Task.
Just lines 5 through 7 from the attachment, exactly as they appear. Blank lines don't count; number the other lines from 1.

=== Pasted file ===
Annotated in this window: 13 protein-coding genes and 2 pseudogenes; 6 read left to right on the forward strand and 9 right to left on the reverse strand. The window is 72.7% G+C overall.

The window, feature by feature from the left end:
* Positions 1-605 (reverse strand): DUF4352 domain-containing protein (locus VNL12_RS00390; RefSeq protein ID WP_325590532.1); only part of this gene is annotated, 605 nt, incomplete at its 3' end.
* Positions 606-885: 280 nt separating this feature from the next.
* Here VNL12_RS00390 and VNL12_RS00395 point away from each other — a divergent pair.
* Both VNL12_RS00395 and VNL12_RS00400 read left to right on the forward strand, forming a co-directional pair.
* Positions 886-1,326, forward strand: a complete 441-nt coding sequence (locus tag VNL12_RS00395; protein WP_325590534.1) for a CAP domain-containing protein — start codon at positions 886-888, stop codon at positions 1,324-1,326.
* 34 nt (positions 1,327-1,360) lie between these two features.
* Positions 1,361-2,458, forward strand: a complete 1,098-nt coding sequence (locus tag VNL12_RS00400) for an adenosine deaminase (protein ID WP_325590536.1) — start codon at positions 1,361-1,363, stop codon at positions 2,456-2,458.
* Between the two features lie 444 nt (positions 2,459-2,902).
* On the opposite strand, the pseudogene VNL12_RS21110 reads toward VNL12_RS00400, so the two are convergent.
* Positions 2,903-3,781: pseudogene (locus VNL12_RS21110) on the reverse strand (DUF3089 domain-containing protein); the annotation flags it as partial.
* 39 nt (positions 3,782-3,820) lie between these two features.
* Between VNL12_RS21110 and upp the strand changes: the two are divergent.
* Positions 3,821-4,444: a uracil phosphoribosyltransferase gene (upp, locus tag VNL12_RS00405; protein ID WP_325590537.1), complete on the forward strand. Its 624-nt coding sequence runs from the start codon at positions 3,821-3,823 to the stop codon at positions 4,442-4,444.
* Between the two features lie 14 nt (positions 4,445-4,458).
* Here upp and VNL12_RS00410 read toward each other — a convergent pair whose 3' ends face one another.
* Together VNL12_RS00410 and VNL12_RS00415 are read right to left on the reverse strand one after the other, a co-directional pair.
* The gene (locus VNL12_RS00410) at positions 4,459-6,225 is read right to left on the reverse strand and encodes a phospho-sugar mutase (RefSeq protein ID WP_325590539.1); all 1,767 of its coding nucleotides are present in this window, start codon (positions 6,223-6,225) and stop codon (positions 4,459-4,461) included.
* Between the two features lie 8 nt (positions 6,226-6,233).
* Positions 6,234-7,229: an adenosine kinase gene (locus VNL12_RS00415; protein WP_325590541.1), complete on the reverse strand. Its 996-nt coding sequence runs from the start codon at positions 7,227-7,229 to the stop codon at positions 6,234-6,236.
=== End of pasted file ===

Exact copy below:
* Here VNL12_RS00390 and VNL12_RS00395 point away from each other — a divergent pair.
* Both VNL12_RS00395 and VNL12_RS00400 read left to right on the forward strand, forming a co-directional pair.
* Positions 886-1,326, forward strand: a complete 441-nt coding sequence (locus tag VNL12_RS00395; protein WP_325590534.1) for a CAP domain-containing protein — start codon at positions 886-888, stop codon at positions 1,324-1,326.